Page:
Monday, 29 May 2017

£1-a-day Food Challenge 2017: Day 5


There's been a lot of watering down and out in the last five days - watering down the soya milk I have in my tea, watering down the tea itself, watering out milk bottles and soya milk cartons, watering down milk for cooking and baking, watering out tins and cartons of tomatoes and passata, watering down soup, watering down and out jugs of whey etc, etc. Diluting stuff in order to make small volumes of ingredients go further. Not a joyful part of the project, for the most part. You'd think that where the volume of liquid is the same, it might not matter much if it's diluted heavily but it does. With some things more than others, of course. Foods taste "thinner"; obviously their nutritional value is less too and after a few days, you do notice it. 

One of the things that I will appreciate most at the end of this challenge is being able to go back to having unwatered-down milk, soya milk and soup. I will, however, continue to wash out milk bottles and tomato tins and use the results, where it genuinely doesn't make much difference, so that nothing is wasted. In fact I've always done that with tins of tomatoes but the principle, judiciously applied, can be extended, I feel, to other containers so long as you don't use too much water. Do you wash things down and out with water and use the results in cooking? 

The brown jug in the pic is my soya milk jug in which I carefully measure out the amount I can have in my tea each day on the challenge. I then add quite a bit of extra water, give it a good stir and know that I can use that freely, but no more, each day. It's not a lot but it stretches out the maximum of what the budget permits. I tend to leave the jug out, as it's only a day's worth and it's convenient to have it to hand. But now that the weather has warmed up significantly, the kitchen has had a stream of unwanted pesky fly visitors. It's unavoidable, living in the country. I do not like flies. Their personal hygiene is atrocious and their habits disgusting - I certainly don't want them alighting on the lip of my jug or taking a quick dip in my soya milk. 

The jug needs covering, obviously, but I have given up buying cling film. It's not good for the environment and I always end up with the box falling to pieces before the roll of film is anywhere near finishing, with that feeble, serrated strip that you're supposed to tear the film against, hanging off at a drunken angle and being no use at all. Very annoying when you are in a hurry; (which I usually am). So I've taken to using old china saucers and odd plates to cover bowls and basins. These work well as an alternative to plastic film. Jugs, however, have a hilly contour around their perimeter, which is not friendly to balancing a china saucer upon. So I took a leaf out of the Victorians' answer-book to pesky flies and made a beaded jug-cover. It may look a bit twee and old-fashioned, but never mind that, it's not there as an aesthetic piece, it's there to do a very practical job and it's doing it perfectly.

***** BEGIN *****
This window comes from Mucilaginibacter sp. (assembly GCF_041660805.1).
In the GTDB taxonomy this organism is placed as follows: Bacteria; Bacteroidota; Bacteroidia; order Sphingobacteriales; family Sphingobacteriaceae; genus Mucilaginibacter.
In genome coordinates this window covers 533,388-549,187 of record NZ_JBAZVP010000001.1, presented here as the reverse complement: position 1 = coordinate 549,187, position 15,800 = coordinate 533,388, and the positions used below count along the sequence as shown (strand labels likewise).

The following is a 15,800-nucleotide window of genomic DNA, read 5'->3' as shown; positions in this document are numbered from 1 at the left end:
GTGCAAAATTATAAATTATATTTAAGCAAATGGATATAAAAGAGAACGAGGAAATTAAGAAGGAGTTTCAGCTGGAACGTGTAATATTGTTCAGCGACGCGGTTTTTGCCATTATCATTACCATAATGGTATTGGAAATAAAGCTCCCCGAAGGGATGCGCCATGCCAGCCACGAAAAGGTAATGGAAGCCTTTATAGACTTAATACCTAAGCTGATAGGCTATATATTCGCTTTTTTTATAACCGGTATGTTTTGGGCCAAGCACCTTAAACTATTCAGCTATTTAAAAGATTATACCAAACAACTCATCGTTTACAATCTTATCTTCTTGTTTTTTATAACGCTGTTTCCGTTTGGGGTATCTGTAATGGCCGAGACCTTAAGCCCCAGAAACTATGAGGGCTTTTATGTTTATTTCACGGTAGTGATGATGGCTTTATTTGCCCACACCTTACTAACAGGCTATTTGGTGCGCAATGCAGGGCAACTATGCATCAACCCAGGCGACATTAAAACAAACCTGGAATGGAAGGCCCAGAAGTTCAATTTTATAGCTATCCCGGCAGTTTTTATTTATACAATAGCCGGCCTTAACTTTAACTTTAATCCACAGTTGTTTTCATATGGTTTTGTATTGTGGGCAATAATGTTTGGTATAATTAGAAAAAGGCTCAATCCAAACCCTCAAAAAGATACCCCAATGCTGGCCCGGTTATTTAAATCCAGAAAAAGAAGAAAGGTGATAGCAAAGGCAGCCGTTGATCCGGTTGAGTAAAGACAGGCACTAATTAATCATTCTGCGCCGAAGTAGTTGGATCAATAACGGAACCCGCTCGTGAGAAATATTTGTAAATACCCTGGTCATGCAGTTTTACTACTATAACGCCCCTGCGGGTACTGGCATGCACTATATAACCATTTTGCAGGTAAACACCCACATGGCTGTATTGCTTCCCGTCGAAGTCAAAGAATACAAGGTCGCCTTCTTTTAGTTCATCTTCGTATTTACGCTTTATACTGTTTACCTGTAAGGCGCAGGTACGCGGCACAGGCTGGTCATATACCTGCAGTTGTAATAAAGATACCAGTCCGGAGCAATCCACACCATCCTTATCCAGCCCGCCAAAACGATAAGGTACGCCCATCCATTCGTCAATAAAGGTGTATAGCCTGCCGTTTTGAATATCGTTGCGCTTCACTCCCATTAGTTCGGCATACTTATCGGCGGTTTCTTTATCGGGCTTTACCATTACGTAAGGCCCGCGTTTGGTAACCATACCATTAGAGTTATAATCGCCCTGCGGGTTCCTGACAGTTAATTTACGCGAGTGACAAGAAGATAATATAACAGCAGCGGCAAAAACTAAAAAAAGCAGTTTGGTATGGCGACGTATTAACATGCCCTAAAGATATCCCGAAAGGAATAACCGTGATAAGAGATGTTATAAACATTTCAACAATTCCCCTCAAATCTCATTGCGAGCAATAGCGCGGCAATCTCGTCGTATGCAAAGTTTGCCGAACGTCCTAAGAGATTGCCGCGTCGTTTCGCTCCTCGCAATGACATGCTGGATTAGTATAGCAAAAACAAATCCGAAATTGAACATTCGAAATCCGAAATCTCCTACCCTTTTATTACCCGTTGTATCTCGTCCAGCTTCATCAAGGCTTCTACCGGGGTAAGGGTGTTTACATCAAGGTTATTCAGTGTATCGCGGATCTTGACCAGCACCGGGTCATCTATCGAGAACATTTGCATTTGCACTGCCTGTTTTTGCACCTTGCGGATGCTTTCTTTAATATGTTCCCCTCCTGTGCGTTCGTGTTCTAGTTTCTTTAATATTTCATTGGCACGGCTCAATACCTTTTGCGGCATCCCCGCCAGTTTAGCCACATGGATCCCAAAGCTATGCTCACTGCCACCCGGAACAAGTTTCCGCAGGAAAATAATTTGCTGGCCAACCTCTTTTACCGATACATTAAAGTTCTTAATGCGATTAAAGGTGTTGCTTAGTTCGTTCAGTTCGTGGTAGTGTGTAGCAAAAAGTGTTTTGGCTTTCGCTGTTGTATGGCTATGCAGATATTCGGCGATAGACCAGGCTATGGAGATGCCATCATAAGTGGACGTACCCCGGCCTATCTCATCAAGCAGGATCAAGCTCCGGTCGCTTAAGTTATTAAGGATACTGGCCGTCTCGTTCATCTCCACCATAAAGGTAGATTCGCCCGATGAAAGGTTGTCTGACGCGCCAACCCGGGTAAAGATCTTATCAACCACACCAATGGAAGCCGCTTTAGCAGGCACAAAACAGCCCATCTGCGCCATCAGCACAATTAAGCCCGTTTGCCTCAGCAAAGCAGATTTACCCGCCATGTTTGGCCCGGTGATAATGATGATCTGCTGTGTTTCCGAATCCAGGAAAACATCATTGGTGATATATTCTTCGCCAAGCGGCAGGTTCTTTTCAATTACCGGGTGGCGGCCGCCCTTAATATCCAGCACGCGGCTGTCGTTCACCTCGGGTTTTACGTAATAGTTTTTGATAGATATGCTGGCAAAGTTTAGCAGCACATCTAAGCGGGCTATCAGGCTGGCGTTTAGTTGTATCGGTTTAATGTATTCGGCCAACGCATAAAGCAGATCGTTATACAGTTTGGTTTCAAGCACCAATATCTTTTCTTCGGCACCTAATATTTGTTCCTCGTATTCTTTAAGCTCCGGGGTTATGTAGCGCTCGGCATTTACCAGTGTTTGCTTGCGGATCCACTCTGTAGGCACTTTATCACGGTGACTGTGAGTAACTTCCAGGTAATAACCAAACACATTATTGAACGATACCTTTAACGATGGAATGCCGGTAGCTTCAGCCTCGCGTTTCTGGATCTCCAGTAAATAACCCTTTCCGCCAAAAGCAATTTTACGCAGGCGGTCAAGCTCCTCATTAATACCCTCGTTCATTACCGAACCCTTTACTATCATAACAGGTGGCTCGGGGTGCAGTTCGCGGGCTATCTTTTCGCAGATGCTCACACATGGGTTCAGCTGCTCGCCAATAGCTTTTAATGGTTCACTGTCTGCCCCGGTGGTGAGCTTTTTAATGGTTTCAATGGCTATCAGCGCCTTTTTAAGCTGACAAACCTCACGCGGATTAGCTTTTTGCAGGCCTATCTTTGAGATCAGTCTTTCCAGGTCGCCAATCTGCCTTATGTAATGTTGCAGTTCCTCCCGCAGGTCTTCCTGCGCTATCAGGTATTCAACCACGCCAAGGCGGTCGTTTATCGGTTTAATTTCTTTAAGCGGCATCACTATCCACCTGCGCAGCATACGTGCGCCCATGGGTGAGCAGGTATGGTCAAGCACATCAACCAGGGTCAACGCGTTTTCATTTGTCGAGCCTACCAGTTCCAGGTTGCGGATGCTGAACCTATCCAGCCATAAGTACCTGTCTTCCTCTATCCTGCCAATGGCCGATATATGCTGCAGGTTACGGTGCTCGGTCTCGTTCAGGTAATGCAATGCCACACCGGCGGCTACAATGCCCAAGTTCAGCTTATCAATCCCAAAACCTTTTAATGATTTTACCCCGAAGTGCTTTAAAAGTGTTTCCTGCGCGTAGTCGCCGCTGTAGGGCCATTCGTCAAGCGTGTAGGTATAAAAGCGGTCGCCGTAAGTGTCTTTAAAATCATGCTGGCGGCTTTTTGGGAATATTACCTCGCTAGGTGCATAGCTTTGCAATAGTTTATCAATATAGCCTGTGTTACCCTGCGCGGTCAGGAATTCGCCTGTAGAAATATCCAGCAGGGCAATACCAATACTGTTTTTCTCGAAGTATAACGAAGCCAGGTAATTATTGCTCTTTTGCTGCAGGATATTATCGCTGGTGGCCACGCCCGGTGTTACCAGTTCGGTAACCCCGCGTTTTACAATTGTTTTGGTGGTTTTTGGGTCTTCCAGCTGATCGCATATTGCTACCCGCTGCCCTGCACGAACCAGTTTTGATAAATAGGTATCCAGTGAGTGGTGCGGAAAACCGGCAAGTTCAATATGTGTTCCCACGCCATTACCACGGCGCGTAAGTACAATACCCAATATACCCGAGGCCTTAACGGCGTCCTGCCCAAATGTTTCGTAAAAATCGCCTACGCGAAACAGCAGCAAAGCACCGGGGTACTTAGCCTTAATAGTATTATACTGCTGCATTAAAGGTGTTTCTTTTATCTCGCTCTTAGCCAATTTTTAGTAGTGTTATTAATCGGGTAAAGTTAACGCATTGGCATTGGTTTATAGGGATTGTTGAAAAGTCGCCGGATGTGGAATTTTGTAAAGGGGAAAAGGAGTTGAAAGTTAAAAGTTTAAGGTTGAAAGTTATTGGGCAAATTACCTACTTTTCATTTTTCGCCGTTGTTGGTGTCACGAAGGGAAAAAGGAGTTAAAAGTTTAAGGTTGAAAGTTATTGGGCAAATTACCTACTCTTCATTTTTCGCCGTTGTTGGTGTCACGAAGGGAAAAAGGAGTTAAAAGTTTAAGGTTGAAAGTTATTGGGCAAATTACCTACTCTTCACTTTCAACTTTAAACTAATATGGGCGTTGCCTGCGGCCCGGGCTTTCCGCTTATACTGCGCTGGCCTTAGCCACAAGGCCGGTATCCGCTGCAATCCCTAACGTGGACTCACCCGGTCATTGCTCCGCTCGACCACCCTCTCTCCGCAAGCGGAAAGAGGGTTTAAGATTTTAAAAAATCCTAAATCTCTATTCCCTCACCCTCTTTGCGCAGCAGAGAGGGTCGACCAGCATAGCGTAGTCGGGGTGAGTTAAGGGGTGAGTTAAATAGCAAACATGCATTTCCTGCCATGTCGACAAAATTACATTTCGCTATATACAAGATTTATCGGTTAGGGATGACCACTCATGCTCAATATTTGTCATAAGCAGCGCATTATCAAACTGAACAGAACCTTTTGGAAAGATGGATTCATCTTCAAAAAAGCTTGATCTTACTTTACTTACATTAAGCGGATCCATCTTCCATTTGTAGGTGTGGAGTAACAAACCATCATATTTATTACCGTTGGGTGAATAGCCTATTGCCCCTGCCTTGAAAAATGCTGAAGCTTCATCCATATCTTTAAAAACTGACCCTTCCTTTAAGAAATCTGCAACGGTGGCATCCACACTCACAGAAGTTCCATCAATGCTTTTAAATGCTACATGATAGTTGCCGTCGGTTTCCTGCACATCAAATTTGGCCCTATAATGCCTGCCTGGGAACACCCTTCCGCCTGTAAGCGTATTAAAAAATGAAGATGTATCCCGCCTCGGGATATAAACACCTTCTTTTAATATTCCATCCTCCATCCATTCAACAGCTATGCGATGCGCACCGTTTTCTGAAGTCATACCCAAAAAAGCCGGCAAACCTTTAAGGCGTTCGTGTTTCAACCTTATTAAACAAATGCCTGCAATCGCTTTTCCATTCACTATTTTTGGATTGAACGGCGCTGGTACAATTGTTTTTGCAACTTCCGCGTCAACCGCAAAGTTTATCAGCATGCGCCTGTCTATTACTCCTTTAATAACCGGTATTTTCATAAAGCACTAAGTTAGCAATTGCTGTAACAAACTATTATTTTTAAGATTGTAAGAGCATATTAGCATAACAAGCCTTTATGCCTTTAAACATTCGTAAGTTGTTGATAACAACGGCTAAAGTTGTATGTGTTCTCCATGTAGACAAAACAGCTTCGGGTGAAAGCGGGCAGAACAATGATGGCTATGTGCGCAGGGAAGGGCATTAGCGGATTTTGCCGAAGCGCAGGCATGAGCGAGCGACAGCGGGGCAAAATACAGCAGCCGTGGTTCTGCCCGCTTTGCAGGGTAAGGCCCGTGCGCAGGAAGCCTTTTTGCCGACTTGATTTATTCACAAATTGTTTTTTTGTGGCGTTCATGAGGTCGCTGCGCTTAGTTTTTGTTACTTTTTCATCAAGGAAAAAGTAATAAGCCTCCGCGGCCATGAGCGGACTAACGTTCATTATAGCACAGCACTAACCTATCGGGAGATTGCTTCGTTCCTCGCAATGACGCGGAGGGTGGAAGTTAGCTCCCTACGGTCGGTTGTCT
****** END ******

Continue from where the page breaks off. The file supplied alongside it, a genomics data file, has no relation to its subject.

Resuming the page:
I was too lazy and in too much of a hurry to crochet the whole thing but in my kitchen drawer were two lacy circles of fabric that had once covered little pots of orange conserve given out as wedding favours - as delightful an idea as I think I've come across as far as wedding favours go. 


I found a pattern for a beaded crochet doily-edging, adapted it quite significantly, to simplify it and make it fit and voilà! - one highly effective jug-cover that deters all winged invaders. It's easy to wash through by hand, in some hot soapy water, at the end of the day; I hang it up up overnight and it's dry again by morning. The beads I had in my sewing box for some years and have been waiting for a happy use - I'm rather pleased that they've found one.  The watery soya milk does not exactly fill me (or my tea) with joy but using this old French jug my grandparents bought in France well over half a century ago and making this thrifty little solution to my fly problem gives me no little delight. I know... tiny things etc etc! 




Same again! Enough said!







Green split pea and wild green soup

15ml olive oil (Aldi) 10p
1 small red onion, peeled and chopped (Aldi) 7p
3 sticks celery, washed, trimmed and chopped (Aldi) 22p